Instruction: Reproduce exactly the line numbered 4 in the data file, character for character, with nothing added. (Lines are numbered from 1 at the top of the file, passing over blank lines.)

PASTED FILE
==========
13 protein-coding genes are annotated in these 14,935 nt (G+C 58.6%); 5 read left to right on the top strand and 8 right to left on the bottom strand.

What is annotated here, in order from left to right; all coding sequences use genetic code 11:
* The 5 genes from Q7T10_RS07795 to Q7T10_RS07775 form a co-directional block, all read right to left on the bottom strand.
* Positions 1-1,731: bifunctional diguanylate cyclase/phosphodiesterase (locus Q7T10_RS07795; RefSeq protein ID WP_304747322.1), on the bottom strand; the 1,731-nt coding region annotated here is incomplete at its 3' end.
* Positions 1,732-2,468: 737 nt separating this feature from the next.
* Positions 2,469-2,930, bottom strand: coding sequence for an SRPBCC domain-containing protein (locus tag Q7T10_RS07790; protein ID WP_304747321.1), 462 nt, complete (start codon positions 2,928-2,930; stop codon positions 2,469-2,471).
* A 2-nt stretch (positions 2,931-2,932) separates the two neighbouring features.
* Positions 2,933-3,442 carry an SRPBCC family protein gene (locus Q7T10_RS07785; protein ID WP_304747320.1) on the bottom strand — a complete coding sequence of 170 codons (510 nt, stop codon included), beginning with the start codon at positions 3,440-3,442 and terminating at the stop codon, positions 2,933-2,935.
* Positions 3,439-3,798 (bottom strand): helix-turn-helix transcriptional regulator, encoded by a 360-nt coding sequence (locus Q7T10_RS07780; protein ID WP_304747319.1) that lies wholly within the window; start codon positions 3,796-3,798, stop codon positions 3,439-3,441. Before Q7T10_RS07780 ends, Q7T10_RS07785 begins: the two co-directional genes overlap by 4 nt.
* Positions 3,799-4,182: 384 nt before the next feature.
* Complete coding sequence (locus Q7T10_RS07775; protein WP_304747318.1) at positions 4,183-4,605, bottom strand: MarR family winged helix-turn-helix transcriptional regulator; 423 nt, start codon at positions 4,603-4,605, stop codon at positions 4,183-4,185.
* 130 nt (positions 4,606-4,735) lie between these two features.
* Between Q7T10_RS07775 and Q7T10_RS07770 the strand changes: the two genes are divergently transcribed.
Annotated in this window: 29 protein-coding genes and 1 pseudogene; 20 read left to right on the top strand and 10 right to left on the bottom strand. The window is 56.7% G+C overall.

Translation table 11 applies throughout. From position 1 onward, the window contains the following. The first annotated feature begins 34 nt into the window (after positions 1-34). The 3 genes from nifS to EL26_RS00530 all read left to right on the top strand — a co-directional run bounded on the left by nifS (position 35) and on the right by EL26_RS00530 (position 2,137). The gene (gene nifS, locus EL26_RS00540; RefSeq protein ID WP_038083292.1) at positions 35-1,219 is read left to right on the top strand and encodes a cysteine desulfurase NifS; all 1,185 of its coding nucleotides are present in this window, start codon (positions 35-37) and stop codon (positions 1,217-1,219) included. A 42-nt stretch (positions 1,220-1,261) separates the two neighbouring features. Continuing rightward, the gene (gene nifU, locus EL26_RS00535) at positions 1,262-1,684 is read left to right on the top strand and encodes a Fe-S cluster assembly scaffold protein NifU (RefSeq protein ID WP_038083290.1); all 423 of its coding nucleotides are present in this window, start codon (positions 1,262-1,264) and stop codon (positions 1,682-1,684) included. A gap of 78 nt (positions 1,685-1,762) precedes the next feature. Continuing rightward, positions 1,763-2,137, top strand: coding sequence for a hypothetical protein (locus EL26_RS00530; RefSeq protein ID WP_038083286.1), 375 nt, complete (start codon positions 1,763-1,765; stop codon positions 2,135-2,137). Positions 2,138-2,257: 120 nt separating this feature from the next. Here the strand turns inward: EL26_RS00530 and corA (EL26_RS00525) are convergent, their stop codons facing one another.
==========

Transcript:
* Positions 1-1,731: bifunctional diguanylate cyclase/phosphodiesterase (locus Q7T10_RS07795; RefSeq protein ID WP_304747322.1), on the bottom strand; the 1,731-nt coding region annotated here is incomplete at its 3' end.